The FLO Design workshop is a developmental learning opportunity; there are no "marks" or evaluative grading for your design project and participation. Building from a participatory, adult learning focus and a constructivist perspective, we adopted a reflective practice, studio-learning approach to encourage you to "make meaning" individually and in group activities.

To help you self-assess your learning progress in relationship to the FLO Design Learning Outcomes and the focus on collaborative learning and planning, the rubric identifies different criteria to apply to your participation and project development.


Level 1:

Level 2:

Level 3:

Structure of Design Project Plan

Elements of plan disorganized

Difficult to discern how learning is expected to occur.

Little evidence of learner-centred design.

Basic structure is clear and logical.

Descriptions, outcomes and objectives are clearly stated and appear relevant to primary purpose.

Pedagogical choices for learning are evident; elements are aligned to outcomes statements.

Some important principles of quality and accessibility are considered in the Plan.

Plan description contains pedagogical perspective, technological considerations, reasons for prototype activity selection and design.

Plan includes consideration of learner in terms of flexibility, meaningfulness and expectations (time, resources, etc.)

Communication of Plan in Studio

Design Project Plan is presented briefly; little consideration of how to make it easier for audience to understand (language, design, method of presentation)

No visuals

None or little response to questions from participants

Plan is presented in detail - some consideration of layout design for understanding

Plan is augmented with visuals - drawings or images or videos

Presenter responds to questions in a timely fashion

Plan is presented in a concise, easy-to-understand way (visuals are integrated and aid depth of understanding of content)

Presentor adds audio or video explanations for more complex aspects or to explain pedagogical perspectives or technological choices.

Presenter responds to questions and engages in broader and deeper exploration of design challenges in education.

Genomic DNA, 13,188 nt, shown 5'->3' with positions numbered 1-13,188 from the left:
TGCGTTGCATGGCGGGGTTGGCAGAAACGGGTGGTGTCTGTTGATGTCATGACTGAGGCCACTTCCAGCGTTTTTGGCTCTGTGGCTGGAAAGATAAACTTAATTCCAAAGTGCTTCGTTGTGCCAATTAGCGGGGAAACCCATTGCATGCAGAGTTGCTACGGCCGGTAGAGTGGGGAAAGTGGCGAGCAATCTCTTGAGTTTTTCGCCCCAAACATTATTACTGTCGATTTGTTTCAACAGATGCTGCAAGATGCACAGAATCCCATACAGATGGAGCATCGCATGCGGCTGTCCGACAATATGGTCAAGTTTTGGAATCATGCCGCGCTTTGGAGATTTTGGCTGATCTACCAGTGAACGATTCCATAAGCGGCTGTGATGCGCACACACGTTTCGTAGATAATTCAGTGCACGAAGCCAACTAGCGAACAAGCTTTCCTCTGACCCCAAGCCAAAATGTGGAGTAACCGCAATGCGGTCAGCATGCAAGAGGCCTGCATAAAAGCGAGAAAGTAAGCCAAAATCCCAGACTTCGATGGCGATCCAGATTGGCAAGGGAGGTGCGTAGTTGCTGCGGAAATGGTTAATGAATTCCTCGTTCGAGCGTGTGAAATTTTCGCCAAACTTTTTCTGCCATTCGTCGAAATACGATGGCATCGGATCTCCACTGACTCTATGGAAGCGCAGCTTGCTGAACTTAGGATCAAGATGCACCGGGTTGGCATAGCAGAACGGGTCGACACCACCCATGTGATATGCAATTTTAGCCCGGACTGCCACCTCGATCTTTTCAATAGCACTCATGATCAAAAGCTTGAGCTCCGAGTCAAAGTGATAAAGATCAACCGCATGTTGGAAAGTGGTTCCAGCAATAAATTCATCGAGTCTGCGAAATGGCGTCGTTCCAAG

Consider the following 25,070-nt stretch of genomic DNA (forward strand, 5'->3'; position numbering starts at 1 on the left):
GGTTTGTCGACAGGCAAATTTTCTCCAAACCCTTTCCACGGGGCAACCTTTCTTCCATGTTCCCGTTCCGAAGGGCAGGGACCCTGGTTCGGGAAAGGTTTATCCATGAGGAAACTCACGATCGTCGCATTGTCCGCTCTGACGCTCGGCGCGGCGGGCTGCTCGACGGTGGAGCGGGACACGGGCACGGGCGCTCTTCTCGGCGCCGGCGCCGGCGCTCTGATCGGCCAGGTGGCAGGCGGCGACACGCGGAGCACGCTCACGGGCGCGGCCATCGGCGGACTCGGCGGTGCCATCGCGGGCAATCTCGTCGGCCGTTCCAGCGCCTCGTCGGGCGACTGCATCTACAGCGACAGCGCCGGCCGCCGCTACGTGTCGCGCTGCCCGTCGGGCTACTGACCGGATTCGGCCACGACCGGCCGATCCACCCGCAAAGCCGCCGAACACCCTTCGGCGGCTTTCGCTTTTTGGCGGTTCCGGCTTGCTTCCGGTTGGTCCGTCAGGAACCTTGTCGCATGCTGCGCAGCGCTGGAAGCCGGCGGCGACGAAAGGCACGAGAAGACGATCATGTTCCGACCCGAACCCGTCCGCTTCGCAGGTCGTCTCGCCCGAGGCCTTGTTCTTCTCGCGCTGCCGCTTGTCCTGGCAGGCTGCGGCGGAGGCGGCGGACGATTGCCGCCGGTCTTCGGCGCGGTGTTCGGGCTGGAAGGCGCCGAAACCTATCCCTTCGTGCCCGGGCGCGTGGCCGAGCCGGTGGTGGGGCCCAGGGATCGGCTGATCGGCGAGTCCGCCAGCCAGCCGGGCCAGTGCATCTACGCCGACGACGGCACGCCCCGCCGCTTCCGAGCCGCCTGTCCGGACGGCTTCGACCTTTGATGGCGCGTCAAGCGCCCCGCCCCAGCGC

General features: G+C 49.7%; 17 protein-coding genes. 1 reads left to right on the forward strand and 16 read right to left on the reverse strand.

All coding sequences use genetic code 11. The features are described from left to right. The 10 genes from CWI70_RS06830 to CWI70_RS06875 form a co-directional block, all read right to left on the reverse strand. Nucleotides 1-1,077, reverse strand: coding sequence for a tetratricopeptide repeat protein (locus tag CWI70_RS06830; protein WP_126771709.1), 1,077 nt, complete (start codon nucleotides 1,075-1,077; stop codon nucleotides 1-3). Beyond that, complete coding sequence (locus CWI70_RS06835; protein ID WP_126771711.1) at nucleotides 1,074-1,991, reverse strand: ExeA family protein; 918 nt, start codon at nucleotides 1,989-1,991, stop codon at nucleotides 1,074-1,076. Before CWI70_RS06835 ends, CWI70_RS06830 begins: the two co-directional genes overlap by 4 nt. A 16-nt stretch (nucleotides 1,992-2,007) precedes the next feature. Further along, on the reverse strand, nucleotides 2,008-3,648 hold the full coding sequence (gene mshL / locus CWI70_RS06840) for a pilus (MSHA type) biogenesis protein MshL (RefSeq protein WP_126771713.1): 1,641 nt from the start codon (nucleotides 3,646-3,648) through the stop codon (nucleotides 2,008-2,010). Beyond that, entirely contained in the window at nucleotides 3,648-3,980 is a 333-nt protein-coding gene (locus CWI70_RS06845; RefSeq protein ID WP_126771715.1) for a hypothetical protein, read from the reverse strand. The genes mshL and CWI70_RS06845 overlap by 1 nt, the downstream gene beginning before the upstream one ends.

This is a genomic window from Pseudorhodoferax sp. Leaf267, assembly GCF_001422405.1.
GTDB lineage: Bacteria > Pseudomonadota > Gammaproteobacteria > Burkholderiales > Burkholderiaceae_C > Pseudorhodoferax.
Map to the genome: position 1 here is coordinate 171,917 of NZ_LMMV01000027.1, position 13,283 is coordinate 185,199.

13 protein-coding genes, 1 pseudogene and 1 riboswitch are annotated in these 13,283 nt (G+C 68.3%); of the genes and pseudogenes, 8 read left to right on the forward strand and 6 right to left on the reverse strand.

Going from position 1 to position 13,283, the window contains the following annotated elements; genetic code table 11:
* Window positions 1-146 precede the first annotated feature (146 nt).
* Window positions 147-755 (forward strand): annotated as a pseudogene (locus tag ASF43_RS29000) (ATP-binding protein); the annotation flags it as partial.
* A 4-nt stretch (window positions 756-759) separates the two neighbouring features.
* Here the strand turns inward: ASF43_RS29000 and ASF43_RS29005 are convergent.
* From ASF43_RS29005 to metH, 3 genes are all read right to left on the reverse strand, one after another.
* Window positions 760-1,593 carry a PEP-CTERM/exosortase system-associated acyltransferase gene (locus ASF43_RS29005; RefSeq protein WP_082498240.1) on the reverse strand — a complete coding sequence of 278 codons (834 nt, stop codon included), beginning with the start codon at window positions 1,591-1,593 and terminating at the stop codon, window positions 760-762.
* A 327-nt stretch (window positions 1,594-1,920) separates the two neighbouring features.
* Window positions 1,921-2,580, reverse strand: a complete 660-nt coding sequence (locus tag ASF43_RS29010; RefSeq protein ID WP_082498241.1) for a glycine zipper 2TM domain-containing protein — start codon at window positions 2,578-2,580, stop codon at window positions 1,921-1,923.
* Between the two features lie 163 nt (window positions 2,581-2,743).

Feedback on Plan

Superficial feedback responses - limited to praise or minor defects

Llittle reference to list of online learning elements to consider or requests for specific feedback from presenters

Demonstrates appreciative, developmental approach when posing questions or sharing feedback.

Shows consideration of learner perspectives.

Some posts show little evidence of quality, pedagogical considerations in feedback.

Feedback is provided in a timely and meaningful way.

Questions invite further dialogue rather than stating opinions.

Reference made to requested feedback elements; links made to course design theory resources or related academic sources.

Participation in Workshop Events /Activities

Sporadic attendance in synchronous sessions or weekly activities

Limited efforts to participate in discussion.

Shows little engagement in course.

Attends synchronous sessions or reviews recordings and posts relevant questions and comments.

Provides weekly, clear descriptions of evolving design plan elements in Studio Forum.

Participates in weekly Reflections Forum.

Posts insightful or thought-provoking comments or questions in forums.

Responds quickly to support other participants.

Develops a consistent "presence" as an online community member.

Reflective Practice

Reflections on the course experiences and activities are infrequent or very brief

Regularly shares selected journal items that highlight personal learning and insights.

Integrates learning from setting objectives and/or rubric.

Notices key ideas and strategies from both readings and peers, and considers implications for practice.